CT imaging uses special x-ray equipment, and in some cases a contrast material, to produce multiple images or pictures of the inside of the body. These images can then be interpreted by a radiologist on a computer monitor as printed images. CT imaging provides excellent anatomic information.

Today, most PET scans are performed on instruments that are combined PET and CT scanners. The combined PET/CT scans provide images that pinpoint the location of abnormal metabolic activity within the body. The combined scans have been shown to provide more accurate diagnoses than the two scans performed separately.

What are some common uses of the procedure?

PET and PET/CT scans are performed to:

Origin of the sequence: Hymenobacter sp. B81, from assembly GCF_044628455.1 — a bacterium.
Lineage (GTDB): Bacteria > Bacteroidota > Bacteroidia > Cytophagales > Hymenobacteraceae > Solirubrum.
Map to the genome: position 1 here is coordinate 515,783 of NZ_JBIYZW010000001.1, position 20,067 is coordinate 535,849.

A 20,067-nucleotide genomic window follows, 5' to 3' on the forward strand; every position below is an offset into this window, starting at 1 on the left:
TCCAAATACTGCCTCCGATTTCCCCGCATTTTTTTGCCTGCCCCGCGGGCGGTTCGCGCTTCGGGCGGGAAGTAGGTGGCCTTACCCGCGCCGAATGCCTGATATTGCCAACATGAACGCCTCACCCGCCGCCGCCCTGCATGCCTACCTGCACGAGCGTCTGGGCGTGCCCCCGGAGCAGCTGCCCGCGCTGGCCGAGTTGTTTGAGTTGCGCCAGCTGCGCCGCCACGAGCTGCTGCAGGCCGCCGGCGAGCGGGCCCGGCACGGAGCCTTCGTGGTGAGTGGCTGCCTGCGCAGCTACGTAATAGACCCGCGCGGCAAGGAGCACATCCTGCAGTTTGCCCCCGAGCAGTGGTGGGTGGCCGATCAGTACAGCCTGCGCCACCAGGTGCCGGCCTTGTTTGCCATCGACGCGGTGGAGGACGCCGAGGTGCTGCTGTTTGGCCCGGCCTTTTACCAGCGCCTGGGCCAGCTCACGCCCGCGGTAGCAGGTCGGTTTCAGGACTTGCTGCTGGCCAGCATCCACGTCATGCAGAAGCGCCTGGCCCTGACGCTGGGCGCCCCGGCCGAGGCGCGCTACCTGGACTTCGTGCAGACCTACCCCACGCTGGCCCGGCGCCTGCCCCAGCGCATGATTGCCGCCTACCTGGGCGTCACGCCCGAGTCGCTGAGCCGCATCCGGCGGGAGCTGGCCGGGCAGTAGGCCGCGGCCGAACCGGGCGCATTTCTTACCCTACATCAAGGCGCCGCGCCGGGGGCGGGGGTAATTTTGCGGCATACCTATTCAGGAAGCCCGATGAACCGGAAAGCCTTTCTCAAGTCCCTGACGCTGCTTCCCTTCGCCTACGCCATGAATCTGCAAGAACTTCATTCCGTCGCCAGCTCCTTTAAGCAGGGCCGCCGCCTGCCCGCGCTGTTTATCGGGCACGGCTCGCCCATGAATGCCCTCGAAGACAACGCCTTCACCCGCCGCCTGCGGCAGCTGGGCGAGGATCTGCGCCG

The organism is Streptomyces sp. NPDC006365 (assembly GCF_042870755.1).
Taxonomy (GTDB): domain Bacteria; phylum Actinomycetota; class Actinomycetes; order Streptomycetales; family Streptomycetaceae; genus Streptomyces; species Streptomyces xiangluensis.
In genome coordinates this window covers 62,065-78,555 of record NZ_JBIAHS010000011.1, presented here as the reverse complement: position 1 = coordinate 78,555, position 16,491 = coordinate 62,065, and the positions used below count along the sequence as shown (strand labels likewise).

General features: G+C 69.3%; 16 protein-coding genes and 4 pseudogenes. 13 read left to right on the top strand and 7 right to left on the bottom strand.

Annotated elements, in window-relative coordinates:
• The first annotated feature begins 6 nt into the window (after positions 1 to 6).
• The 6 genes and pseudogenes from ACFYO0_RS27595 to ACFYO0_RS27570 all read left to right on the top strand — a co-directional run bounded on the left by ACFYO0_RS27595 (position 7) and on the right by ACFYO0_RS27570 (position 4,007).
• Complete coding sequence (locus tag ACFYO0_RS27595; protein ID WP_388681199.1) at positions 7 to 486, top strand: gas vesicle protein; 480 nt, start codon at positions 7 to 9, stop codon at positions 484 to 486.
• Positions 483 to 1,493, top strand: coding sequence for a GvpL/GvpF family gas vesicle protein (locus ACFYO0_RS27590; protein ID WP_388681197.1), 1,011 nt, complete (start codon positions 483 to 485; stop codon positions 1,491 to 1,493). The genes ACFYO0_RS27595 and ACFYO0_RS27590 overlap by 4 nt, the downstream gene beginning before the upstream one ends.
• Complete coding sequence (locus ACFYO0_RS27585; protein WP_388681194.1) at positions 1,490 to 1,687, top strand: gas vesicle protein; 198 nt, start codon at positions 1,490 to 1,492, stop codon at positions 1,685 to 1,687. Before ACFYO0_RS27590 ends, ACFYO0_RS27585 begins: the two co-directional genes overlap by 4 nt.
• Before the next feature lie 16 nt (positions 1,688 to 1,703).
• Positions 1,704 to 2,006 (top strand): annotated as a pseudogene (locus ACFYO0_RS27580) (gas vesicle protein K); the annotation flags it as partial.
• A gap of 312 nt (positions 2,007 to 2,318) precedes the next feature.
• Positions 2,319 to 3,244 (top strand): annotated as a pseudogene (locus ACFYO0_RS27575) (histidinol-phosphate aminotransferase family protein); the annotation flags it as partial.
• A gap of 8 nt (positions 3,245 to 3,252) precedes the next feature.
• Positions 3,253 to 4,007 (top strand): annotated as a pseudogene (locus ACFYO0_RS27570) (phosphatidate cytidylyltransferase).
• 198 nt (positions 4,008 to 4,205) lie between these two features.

• detect cancer
  • determine whether a cancer has spread in the body
  • assess the effectiveness of a treatment plan, such as cancer therapy
  • determine if a cancer has returned after treatment
  • determine blood flow to the heart muscle
  • determine the effects of a heart attack, or myocardial infarction, on areas of the heart
  • identify areas of the heart muscle that would benefit from a procedure such as angioplasty or coronary artery bypass surgery (in combination with a myocardial perfusion scan).
  • evaluate brain abnormalities, such as tumors, memory disorders and seizures and other central nervous system disorders
  • to map normal human brain and heart function

What does the equipment look like?

A positron emission tomography (PET) scanner is a large machine with a round, doughnut shaped hole in the middle, similar to a CT or MRI unit. Within this machine are multiple rings of detectors that record the emission of energy from the radiotracer in your body.